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Overriding class behavior

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I've been familiarizing myself with Angelscript over the last few weeks, and I've started hooking it up to the classes in my game engine. I think I have a good grasp on the API / way of doing things, but I'm sure there are some simpe things I've overlooked. Please bear with me!

My goal is to have a base Object class, and use Angelscript to define individual behaviors. I'll add instances of the Object class to an object manager, which will update them by calling an update() function. In a previous project, I implemented this by extending the Object class and overriding the update(), render() etc functions. Since Angelscript doesn't allow script classes to extend C++ classes, this tactic is out.

I saw this video demonstrating the scripting system in Overgrowth, and it seems to do exactly what I need it to. The script can be seen here:

http://www.youtube.c...xnm5qscA#t=161s

I'm confused as to how this works. The functions clearly refer to 'this', even though they aren't defined as member method. Is there some way to call a function from within the context of a class instance? Or is Angelscript like Javascript, where 'this' refers to the calling object, instead of the owner of the function?

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I have seen that...was hoping to avoid doing things that way though. The way Wolfire is doing things seems really nice, and would also allow me to reload the script without having to create new instances or restart the game.

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They may be doing some funny script preprocessing (like putting the definition 'inside' an object before compiling) in order for that to work. Offhand, I think 'this' *MAY* also be a pseudotoken that can be used as a variable identifier even outside an object-- you could theoretically make a global variable named 'this' that returns some sort of application-defined marshalling type and then just call methods on that as if it were the proverbial real thing.

Either way, I would advise running the hell away from a design created by Wolfire, as Lugaru is basically a case study in bad design decisions and unmaintainable code. You're also sacrificing some neat stuff like inheritance if you go the 'fake object' route.

EDIT: Though, to be fair, the preprocessing can be used for some really cool stuff. I've put together something very akin to C#'s attributes concept using entirely pre-existing language and add-on functionality.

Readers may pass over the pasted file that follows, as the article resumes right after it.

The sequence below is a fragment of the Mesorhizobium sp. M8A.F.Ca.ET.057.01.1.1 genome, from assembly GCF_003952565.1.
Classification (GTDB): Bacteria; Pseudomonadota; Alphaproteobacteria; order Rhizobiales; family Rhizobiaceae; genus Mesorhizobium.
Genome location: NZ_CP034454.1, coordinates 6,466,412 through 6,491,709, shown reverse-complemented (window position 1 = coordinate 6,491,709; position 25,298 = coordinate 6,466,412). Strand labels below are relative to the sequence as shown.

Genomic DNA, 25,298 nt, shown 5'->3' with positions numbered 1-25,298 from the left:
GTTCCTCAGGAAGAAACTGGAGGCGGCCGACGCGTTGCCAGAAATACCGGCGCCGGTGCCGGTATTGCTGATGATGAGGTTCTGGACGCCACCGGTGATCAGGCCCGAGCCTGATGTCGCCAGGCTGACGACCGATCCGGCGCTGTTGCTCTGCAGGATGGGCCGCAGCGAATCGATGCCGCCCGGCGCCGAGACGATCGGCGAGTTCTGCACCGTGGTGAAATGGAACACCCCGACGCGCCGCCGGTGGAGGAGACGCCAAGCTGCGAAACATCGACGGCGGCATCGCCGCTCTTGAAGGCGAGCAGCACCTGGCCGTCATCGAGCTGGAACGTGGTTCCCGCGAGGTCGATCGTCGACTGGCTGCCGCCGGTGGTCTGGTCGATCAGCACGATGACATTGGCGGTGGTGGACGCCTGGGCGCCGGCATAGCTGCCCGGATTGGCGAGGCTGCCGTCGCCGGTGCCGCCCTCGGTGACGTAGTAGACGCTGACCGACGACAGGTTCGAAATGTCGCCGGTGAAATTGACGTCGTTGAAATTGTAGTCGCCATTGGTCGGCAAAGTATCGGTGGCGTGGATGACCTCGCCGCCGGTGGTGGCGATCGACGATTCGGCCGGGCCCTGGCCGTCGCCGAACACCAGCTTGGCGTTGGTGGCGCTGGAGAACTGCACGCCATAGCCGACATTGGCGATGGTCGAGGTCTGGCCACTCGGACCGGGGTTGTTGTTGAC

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I was afraid there might have been some preprocessing magic going on. Looks like I may have to go the composition inheritance / delegation route. Thanks for the help (and thanks for that thread / source code, SiCrane).

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'this' is not a reserved keyword, and can be used to declare global / local variables.

For script class methods, 'this' do refer to the owner of the function, unless a local variable has been declared that overrides that.

From the video it's not clear what 'this' refers to. It really depends on how Wolfire has integrated AngelScript. It is possible that they use pre-processing to place all the code inside a script class, which would make 'this' refer to the script class. Another possibility is that they have registered a global property called 'this' that they use to point to the in-engine object that is being controlled by the script.

@InvalidPointer: I don't think it is fair to advice to stay away from any design made by Wolfire. Lugaru, is a quite old game (released in 2005). I bet the Wolfire team has learned a lot since then, and they are probably making a lot better design decisions when writing Overgrowth.

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@InvalidPointer: I don't think it is fair to advice to stay away from any design made by Wolfire. Lugaru, is a quite old game (released in 2005). I bet the Wolfire team has learned a lot since then, and they are probably making a lot better design decisions when writing Overgrowth.


Perhaps a bit extreme, yes, but Lugaru is (as a random sample) pretty bad. Perhaps just exercise caution?

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I asked David Rosen on Twitter and he says he uses a global variable called 'this' to refer to the object in question. My first instinct would be that he's creating a script context for every scriptable object, but that seems like it could be wasteful in terms of memory.


Perhaps a bit extreme, yes, but Lugaru is (as a random sample) pretty bad. Perhaps just exercise caution?


Good grief, that's quite horrible. I'll certainly be careful. Most of the design and technical tips I'm taking are from recent blog posts, though, and there's little source code to be seen. I guess I'll just have to make my own dumb design mistakes. ;)

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